The U.S. Senate is getting advice from some Nebraskans on entrepreneurship and capital for small businesses.
Senator Deb Fischer (R-NE), who serves on the Committee on Small Business and Entrepreneurship, organized the hearing in Lincoln.
Less paperwork for startups and streamlining the Small Business Administration (SBA) were two ideas mentioned.
T.J. Casady, Union Bank and Trust vice president for commercial lending, said the SBA’s district office is a great resource, but the federal rules and regulations are too much.
“I think they (SBA) have a lot of work to do,” Casady said. “You have to upload, in my opinion, an unreasonable amount of data and documentation. Then, the process of waiting for notification back from SBA can take several weeks.”
Casady says the SBA could also work on improving its customer service.
Julia Parker, Omaha Small Business Network executive director, testified about how her organization helps clients with microloans of up to $50,000.
“I’ve seen an uptick in the need, definitely,” she tells Nebraska Radio Network. “As banks are moving away from small business lending, it’s become more complicated, more cumbersome for our clients, so I think entrepreneurs are looking for an alternative route to success.”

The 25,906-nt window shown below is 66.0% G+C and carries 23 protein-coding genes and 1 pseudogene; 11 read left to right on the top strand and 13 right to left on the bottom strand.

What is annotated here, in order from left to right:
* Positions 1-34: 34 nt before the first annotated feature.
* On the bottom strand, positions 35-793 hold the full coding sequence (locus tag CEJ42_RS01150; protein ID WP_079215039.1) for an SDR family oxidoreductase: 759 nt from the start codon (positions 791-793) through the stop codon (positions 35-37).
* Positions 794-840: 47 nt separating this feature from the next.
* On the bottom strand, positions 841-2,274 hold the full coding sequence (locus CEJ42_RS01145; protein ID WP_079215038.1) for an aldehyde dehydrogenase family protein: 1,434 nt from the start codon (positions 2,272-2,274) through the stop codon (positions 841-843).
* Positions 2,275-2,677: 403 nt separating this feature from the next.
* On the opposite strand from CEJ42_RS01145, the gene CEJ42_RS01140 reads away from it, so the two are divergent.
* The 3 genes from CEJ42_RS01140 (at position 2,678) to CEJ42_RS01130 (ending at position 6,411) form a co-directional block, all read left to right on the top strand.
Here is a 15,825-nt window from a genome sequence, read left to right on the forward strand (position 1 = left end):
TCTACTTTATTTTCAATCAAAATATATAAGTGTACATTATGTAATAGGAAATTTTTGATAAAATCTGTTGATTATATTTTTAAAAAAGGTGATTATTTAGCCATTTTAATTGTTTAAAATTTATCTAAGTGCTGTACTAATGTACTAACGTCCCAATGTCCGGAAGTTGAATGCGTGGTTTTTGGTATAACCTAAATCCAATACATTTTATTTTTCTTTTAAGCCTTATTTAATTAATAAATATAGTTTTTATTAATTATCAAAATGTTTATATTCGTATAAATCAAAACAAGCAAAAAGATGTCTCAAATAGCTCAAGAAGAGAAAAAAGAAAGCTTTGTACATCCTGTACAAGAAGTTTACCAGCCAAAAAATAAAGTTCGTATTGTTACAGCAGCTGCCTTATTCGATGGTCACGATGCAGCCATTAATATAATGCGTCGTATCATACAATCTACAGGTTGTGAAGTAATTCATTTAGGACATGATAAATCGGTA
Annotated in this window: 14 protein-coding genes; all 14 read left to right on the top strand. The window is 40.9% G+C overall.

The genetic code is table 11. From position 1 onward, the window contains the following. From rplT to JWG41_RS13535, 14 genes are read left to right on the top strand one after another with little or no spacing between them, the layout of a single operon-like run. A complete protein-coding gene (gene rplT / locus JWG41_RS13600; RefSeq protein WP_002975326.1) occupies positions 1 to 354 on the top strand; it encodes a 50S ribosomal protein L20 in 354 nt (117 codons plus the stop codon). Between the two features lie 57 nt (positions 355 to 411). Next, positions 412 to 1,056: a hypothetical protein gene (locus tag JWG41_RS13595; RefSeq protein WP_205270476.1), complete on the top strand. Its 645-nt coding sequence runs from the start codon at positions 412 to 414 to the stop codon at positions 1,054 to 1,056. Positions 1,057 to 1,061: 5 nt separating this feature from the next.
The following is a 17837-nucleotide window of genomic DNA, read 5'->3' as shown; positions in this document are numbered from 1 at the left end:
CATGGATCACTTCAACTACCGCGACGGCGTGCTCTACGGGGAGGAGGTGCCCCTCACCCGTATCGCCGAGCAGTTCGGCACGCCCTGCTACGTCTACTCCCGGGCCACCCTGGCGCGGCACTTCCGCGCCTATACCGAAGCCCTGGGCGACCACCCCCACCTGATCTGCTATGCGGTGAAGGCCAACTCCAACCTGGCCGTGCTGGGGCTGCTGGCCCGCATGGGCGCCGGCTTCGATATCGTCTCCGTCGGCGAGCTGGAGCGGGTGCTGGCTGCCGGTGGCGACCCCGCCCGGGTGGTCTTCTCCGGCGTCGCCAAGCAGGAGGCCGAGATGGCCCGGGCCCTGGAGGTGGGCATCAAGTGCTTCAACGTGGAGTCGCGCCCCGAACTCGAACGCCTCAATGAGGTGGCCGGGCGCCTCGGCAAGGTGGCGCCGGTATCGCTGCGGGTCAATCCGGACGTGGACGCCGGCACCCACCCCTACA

Restaurants, childcare centers, and food trucks are the most common types of new business ideas Parker says she has seen lately.
Entrepreneur Eric Dinger said access to investment dollars is not as easy in this part of the country.
He suggests “venture repatriation” – reducing taxes on companies that bring back cash from foreign investments, so those could be reinvested here.
“A company, like Apple or any other company, could have some form of amnesty to bring that money back into the country and invest those dollars in startup that they own less than 50 percent of,” Dinger said. “In other words, we give them incentive to grow our economy.”
Dinger says current technology makes starting a business easier and faster, but he says the federal bureaucracy still slows down the process.
Testimony given at Wednesday’s hearing will be shared with the full U.S. Senate Committee on Small Business and Entrepreneurship. Senate members will have an opportunity to submit questions for those who testified over the next two weeks.